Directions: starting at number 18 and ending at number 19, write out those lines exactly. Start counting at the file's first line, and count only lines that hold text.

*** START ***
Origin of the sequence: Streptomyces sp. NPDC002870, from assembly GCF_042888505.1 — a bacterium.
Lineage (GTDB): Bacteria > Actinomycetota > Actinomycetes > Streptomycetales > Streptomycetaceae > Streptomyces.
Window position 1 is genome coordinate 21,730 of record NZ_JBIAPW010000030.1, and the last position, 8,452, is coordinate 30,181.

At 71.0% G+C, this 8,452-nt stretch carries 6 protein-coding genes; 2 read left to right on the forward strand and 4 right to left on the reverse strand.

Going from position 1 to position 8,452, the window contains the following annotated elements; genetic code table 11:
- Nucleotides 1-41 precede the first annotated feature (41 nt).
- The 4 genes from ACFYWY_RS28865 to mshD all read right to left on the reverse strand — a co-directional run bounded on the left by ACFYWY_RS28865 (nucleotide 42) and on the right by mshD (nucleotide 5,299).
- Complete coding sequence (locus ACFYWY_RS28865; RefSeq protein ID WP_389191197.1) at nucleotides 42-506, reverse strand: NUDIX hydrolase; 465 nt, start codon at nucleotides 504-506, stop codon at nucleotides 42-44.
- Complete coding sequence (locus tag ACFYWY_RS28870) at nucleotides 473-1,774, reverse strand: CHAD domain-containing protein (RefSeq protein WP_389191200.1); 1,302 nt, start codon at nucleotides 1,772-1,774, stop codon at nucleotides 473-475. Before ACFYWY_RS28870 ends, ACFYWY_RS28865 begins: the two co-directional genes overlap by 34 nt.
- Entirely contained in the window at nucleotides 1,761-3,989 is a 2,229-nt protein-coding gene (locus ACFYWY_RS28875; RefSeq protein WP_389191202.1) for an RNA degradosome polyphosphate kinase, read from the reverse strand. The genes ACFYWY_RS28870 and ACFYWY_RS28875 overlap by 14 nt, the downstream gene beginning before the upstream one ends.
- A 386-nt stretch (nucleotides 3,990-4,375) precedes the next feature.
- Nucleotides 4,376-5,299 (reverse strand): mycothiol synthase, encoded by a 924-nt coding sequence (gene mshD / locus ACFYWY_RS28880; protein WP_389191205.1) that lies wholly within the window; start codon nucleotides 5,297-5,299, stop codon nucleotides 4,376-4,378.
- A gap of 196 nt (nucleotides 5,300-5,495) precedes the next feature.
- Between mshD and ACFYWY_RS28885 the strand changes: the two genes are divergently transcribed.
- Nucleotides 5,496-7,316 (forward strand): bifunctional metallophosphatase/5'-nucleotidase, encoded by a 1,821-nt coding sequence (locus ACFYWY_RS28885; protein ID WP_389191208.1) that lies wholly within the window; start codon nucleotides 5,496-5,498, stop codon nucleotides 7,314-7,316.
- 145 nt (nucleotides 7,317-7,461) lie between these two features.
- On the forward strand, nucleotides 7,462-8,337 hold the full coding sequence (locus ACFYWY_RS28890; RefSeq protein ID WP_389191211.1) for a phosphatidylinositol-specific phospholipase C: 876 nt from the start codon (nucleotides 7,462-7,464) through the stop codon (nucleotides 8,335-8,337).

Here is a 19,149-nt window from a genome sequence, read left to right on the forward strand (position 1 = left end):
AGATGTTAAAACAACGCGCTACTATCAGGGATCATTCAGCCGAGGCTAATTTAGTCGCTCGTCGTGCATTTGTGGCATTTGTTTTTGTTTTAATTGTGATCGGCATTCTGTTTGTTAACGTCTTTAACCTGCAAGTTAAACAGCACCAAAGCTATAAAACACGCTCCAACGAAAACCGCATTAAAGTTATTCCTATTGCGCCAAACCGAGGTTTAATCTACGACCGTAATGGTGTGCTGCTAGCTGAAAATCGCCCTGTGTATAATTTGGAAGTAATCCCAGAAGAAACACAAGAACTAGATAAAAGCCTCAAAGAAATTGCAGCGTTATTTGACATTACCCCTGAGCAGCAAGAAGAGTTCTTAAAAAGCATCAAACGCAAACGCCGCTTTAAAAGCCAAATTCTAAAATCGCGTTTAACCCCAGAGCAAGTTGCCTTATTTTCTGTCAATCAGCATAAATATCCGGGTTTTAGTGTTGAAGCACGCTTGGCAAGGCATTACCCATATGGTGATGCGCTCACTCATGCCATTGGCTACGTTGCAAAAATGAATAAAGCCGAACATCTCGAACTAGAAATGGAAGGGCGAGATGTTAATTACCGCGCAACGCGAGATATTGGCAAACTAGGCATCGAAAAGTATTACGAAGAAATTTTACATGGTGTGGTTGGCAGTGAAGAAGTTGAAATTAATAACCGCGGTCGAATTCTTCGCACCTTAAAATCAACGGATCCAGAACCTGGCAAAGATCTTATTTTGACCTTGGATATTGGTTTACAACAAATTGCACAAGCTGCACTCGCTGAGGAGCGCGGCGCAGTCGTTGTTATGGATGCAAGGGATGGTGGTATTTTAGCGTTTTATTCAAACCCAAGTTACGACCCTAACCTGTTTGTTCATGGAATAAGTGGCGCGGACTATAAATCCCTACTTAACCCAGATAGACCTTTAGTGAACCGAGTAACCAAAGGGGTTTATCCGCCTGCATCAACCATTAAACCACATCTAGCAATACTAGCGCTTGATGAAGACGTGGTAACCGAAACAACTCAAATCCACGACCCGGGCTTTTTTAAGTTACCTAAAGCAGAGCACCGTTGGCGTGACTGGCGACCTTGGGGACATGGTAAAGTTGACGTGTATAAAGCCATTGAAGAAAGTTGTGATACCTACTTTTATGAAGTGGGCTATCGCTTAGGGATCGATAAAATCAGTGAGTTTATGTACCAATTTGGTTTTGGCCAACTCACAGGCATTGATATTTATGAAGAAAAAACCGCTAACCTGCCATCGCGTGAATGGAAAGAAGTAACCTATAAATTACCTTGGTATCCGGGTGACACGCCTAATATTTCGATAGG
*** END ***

Here is a 19,149-nt window from a genome sequence, read left to right on the forward strand (position 1 = left end):
AGATGTTAAAACAACGCGCTACTATCAGGGATCATTCAGCCGAGGCTAATTTAGTCGCTCGTCGTGCATTTGTGGCATTTGTTTTTGTTTTAATTGTGATCGGCATTCTGTTTGTTAACGTCTTTAACCTGCAAGTTAAACAGCACCAAAGCTATAAAACACGCTCCAACGAAAACCGCATTAAAGTTATTCCTATTGCGCCAAACCGAGGTTTAATCTACGACCGTAATGGTGTGCTGCTAGCTGAAAATCGCCCTGTGTATAATTTGGAAGTAATCCCAGAAGAAACACAAGAACTAGATAAAAGCCTCAAAGAAATTGCAGCGTTATTTGACATTACCCCTGAGCAGCAAGAAGAGTTCTTAAAAAGCATCAAACGCAAACGCCGCTTTAAAAGCCAAATTCTAAAATCGCGTTTAACCCCAGAGCAAGTTGCCTTATTTTCTGTCAATCAGCATAAATATCCGGGTTTTAGTGTTGAAGCACGCTTGGCAAGGCATTACCCATATGGTGATGCGCTCACTCATGCCATTGGCTACGTTGCAAAAATGAATAAAGCCGAACATCTCGAACTAGAAATGGAAGGGCGAGATGTTAATTACCGCGCAACGCGAGATATTGGCAAACTAGGCATCGAAAAGTATTACGAAGAAATTTTACATGGTGTGGTTGGCAGTGAAGAAGTTGAAATTAATAACCGCGGTCGAATTCTTCGCACCTTAAAATCAACGGATCCAGAACCTGGCAAAGATCTTATTTTGACCTTGGATATTGGTTTACAACAAATTGCACAAGCTGCACTCGCTGAGGAGCGCGGCGCAGTCGTTGTTATGGATGCAAGGGATGGTGGTATTTTAGCGTTTTATTCAAACCCAAGTTACGACCCTAACCTGTTTGTTCATGGAATAAGTGGCGCGGACTATAAATCCCTACTTAACCCAGATAGACCTTTAGTGAACCGAGTAACCAAAGGGGTTTATCCGCCTGCATCAACCATTAAACCACATCTAGCAATACTAGCGCTTGATGAAGACGTGGTAACCGAAACAACTCAAATCCACGACCCGGGCTTTTTTAAGTTACCTAAAGCAGAGCACCGTTGGCGTGACTGGCGACCTTGGGGACATGGTAAAGTTGACGTGTATAAAGCCATTGAAGAAAGTTGTGATACCTACTTTTATGAAGTGGGCTATCGCTTAGGGATCGATAAAATCAGTGAGTTTATGTACCAATTTGGTTTTGGCCAACTCACAGGCATTGATATTTATGAAGAAAAAACCGCTAACCTGCCATCGCGTGAATGGAAAGAAGTAACCTATAAATTACCTTGGTATCCGGGTGACACGCCTAATATTTCGATAGG